Copyright Cases and Related Litigation
The Scholarly Communication Office provides information to the University community regarding copyright and other information law cases of particular interest to higher education. Case summaries and news briefings are made available on the library website.
Pending copyright cases
Google Books case - In October 2012, the publishers settled their case with Google in October, leaving the Authors Guild as the primary plaintiffs. As of the end of 2012, the class certification of the "authors" class is on appeal to the Second Circuit, which sent the case back to the District Court to consider fair use first, strongly indicating that it thought Google Books was fair use. Google mounted a strong "fair use" defense of its practice of indexing books for search, and the District Court found that Google's Book search index was a highly transformative fair use. The Authors Guild has appealed the case to the Second Circuit as of 2014. Learn more.
Cambridge University Press v. Becker (the Georgia State University "e-reserves" case) - Big victory in 2012 for libraries and universities providing "ereserves". The publishers have appealed this case to the 11th Circuit; oral arguments were held in fall 2013.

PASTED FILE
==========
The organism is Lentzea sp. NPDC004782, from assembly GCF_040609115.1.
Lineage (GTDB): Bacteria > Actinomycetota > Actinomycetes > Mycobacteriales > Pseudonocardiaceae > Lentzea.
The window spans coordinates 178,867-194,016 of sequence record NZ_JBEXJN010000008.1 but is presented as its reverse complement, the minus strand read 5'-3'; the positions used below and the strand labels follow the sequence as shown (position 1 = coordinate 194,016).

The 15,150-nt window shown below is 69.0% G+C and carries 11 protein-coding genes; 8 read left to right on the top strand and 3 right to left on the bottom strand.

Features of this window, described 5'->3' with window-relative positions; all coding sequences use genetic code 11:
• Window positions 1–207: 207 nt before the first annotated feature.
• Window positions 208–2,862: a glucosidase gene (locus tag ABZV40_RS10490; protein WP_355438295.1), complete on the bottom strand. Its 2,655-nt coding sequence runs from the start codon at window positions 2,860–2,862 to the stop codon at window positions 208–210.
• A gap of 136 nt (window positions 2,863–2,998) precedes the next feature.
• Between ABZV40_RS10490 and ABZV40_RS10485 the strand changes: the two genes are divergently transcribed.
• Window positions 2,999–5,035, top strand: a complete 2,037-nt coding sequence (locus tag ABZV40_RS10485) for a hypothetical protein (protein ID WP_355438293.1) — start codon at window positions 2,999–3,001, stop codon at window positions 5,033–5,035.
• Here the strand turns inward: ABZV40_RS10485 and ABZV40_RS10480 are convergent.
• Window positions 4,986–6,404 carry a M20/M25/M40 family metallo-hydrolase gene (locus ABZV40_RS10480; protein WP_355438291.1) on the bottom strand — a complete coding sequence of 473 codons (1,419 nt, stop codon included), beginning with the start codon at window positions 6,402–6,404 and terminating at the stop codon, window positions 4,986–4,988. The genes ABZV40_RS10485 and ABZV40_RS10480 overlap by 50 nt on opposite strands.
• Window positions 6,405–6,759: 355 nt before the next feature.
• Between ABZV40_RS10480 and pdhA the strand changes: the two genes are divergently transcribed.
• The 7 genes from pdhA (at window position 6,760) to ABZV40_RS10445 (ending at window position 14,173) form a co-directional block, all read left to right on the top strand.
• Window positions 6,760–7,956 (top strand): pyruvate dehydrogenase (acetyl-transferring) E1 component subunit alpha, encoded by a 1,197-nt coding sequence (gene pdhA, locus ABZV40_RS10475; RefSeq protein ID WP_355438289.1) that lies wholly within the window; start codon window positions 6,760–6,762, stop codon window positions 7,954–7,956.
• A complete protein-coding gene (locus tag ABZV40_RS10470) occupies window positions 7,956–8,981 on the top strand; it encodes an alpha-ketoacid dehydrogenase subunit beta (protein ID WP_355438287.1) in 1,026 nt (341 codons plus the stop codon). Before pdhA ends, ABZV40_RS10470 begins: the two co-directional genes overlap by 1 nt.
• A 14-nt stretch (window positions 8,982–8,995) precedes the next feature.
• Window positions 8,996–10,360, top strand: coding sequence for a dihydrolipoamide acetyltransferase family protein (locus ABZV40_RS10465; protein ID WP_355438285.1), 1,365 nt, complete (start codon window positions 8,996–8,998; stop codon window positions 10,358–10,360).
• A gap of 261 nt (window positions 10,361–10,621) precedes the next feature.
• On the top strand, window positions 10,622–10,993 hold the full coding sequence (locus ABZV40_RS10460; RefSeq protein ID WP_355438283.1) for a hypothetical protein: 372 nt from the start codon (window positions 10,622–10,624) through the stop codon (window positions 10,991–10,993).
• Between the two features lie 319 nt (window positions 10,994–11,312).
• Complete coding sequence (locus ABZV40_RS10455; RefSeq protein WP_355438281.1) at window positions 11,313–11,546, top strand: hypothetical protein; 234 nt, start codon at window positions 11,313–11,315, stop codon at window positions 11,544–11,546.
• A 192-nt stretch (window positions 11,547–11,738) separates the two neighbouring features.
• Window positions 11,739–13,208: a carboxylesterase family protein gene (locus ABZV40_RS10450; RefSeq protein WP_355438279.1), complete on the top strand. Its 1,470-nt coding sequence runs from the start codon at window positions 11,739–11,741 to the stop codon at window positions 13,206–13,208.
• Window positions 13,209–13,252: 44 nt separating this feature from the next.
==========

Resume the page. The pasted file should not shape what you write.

Authors Guild v. HathiTrust - Big victory in 2012 and 2014 for the library nonprofit, providing search access to digitized books, replacement copies for libraries, and disability access to books. As of August 2014, the Authors Guild has not yet announced whether it plans to appeal to the Supreme Court, accept the remand to the lower court on standing questions, or try to settle the case.
2013 copyright cases
Kirtsaeng v. Wiley (first sale case) - In 2013, the Supreme Court held that the resale of textbooks purchased overseas, and sold in the US, was protected byt he first sale doctrine.
Harney v. Sony (1st Cir. 2013)
2012 copyright cases
AIME v. UCLA - Video publishers claiming copyright infringement for UCLA's videostreaming service. Case dismissed with prejudice, November, 2012, in a victory for UCLA and its course-related videostreaming service. AIME and UCLA settled. Learn more.
Interested in learning more? Here are some exceptional resources to learn about copyright or other caselaw.
- Summaries of Fair Use Cases, from the Stanford University Libraries
- Major Cases, from the Fair Use Network (includes trademark and coypright cases relating to free expression)
Last Edited: 6 November 2014